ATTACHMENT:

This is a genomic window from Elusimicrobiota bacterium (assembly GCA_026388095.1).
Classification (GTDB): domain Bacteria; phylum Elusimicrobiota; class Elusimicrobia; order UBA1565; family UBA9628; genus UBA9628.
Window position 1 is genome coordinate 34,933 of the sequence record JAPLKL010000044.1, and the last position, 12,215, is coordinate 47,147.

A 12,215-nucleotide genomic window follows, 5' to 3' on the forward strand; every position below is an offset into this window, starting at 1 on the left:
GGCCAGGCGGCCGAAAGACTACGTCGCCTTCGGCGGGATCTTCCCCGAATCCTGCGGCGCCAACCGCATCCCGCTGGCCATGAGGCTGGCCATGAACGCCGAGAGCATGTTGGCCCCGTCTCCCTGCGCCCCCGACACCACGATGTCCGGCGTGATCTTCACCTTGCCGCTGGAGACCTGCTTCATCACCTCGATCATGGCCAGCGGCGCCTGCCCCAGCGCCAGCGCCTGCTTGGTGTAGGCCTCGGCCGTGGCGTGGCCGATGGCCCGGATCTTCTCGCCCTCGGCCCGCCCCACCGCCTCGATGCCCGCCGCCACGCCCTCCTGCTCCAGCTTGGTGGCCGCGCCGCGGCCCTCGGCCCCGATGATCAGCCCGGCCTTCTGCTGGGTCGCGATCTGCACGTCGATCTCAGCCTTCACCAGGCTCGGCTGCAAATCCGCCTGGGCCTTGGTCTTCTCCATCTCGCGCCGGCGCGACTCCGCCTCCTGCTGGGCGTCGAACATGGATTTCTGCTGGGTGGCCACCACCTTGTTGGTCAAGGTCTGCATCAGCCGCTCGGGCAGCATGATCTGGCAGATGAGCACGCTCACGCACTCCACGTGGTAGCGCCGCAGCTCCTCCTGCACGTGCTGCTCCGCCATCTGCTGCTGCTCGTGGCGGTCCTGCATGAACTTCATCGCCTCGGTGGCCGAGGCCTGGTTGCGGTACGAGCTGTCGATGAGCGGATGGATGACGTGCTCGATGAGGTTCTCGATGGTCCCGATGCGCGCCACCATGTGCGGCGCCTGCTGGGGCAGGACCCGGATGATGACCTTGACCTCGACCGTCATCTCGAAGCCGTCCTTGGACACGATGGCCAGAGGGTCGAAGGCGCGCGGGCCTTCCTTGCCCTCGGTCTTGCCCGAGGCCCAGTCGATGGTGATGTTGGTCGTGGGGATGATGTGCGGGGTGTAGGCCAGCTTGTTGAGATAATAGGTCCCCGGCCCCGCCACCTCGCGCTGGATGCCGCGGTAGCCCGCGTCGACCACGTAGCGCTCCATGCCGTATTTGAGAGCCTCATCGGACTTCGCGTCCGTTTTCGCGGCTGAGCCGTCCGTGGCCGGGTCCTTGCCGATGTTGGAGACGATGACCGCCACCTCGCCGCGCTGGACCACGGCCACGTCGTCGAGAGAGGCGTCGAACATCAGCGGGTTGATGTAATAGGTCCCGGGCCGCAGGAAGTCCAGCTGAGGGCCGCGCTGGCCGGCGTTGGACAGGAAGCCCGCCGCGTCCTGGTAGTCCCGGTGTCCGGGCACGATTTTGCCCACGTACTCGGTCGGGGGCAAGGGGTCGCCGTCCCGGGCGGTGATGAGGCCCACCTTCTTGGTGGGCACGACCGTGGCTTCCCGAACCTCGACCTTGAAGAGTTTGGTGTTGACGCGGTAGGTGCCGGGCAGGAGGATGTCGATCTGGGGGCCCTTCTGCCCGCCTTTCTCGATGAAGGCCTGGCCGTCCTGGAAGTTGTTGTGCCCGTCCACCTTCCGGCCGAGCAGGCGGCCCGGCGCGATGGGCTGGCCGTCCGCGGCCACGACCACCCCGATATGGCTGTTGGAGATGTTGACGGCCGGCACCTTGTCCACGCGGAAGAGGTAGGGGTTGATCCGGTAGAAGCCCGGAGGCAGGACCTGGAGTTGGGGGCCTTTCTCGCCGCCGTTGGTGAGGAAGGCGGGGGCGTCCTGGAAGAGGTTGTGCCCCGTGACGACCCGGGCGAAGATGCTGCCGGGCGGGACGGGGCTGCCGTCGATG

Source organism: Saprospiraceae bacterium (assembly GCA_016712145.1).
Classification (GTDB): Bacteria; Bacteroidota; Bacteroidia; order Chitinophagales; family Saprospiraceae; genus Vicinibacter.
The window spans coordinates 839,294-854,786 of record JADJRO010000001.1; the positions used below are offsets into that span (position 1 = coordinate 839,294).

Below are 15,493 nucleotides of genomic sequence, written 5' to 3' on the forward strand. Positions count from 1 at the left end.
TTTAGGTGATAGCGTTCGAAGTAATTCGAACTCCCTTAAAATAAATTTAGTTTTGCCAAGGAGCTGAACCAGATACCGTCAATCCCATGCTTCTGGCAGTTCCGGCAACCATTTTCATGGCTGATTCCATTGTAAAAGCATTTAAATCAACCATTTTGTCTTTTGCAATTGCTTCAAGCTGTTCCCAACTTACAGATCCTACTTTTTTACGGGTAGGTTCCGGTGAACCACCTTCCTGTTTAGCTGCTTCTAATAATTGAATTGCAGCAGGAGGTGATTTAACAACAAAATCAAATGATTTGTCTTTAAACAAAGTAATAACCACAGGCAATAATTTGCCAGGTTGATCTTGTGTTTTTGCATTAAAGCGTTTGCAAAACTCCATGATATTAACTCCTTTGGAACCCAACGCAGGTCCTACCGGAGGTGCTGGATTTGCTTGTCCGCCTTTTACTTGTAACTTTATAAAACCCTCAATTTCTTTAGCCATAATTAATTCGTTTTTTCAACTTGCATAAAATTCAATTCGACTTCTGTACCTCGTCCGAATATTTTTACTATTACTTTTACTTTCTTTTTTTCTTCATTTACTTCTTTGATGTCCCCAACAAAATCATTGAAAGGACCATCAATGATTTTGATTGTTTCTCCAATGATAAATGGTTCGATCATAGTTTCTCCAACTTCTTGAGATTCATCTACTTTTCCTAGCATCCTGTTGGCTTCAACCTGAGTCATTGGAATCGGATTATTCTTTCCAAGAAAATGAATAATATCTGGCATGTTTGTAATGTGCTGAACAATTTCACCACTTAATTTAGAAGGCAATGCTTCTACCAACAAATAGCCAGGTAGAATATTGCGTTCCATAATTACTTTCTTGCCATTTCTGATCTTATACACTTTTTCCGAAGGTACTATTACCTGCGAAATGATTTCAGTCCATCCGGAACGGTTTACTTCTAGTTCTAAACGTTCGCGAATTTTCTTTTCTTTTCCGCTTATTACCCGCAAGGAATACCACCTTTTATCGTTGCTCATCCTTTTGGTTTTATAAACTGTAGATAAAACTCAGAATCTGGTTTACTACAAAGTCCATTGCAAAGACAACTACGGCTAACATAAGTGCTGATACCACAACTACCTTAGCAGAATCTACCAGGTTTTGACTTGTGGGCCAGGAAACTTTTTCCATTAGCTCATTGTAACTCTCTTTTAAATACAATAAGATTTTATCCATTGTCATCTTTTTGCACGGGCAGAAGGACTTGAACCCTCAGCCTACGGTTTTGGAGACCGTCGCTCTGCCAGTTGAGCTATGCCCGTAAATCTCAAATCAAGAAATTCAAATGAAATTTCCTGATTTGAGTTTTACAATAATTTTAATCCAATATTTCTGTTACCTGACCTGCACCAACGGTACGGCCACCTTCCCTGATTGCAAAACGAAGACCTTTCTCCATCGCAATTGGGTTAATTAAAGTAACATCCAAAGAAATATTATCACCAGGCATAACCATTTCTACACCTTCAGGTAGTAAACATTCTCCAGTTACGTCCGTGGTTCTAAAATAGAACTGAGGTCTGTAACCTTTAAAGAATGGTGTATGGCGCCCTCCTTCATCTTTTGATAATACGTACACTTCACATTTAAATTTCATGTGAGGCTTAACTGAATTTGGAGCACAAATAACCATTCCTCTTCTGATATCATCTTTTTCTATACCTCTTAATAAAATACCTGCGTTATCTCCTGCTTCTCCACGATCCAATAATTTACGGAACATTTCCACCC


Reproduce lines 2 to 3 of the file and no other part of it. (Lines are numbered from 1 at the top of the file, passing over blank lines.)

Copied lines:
Classification (GTDB): domain Bacteria; phylum Elusimicrobiota; class Elusimicrobia; order UBA1565; family UBA9628; genus UBA9628.
Window position 1 is genome coordinate 34,933 of the sequence record JAPLKL010000044.1, and the last position, 12,215, is coordinate 47,147.